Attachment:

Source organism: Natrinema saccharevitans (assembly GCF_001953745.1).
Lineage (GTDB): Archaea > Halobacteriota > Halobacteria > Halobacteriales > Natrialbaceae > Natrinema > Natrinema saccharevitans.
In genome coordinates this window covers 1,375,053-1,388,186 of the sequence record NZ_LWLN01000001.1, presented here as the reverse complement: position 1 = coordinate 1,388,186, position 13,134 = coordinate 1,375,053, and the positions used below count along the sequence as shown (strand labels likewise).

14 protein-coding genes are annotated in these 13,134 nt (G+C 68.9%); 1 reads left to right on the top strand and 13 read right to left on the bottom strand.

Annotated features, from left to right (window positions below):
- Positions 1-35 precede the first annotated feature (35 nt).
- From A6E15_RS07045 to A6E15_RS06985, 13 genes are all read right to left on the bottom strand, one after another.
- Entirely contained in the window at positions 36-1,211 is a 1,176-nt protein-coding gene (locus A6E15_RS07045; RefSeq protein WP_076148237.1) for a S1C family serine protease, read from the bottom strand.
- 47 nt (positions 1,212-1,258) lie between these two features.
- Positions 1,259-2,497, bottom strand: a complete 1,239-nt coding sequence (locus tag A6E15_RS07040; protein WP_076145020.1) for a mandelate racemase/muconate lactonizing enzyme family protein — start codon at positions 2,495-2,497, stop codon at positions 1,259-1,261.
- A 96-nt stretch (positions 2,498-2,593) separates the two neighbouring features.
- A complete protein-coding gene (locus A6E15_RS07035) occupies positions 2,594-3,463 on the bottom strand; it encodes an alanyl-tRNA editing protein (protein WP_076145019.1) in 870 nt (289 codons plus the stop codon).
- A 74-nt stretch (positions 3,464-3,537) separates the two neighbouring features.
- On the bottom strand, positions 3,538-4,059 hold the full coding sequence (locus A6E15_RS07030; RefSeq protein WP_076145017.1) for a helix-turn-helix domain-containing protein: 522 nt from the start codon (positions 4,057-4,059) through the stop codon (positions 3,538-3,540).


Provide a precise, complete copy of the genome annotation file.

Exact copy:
Source organism: Natrinema saccharevitans (assembly GCF_001953745.1).
Lineage (GTDB): Archaea > Halobacteriota > Halobacteria > Halobacteriales > Natrialbaceae > Natrinema > Natrinema saccharevitans.
In genome coordinates this window covers 1,375,053-1,388,186 of the sequence record NZ_LWLN01000001.1, presented here as the reverse complement: position 1 = coordinate 1,388,186, position 13,134 = coordinate 1,375,053, and the positions used below count along the sequence as shown (strand labels likewise).

14 protein-coding genes are annotated in these 13,134 nt (G+C 68.9%); 1 reads left to right on the top strand and 13 read right to left on the bottom strand.

Annotated features, from left to right (window positions below):
- Positions 1-35 precede the first annotated feature (35 nt).
- From A6E15_RS07045 to A6E15_RS06985, 13 genes are all read right to left on the bottom strand, one after another.
- Entirely contained in the window at positions 36-1,211 is a 1,176-nt protein-coding gene (locus A6E15_RS07045; RefSeq protein WP_076148237.1) for a S1C family serine protease, read from the bottom strand.
- 47 nt (positions 1,212-1,258) lie between these two features.
- Positions 1,259-2,497, bottom strand: a complete 1,239-nt coding sequence (locus tag A6E15_RS07040; protein WP_076145020.1) for a mandelate racemase/muconate lactonizing enzyme family protein — start codon at positions 2,495-2,497, stop codon at positions 1,259-1,261.
- A 96-nt stretch (positions 2,498-2,593) separates the two neighbouring features.
- A complete protein-coding gene (locus A6E15_RS07035) occupies positions 2,594-3,463 on the bottom strand; it encodes an alanyl-tRNA editing protein (protein WP_076145019.1) in 870 nt (289 codons plus the stop codon).
- A 74-nt stretch (positions 3,464-3,537) separates the two neighbouring features.
- On the bottom strand, positions 3,538-4,059 hold the full coding sequence (locus A6E15_RS07030; RefSeq protein WP_076145017.1) for a helix-turn-helix domain-containing protein: 522 nt from the start codon (positions 4,057-4,059) through the stop codon (positions 3,538-3,540).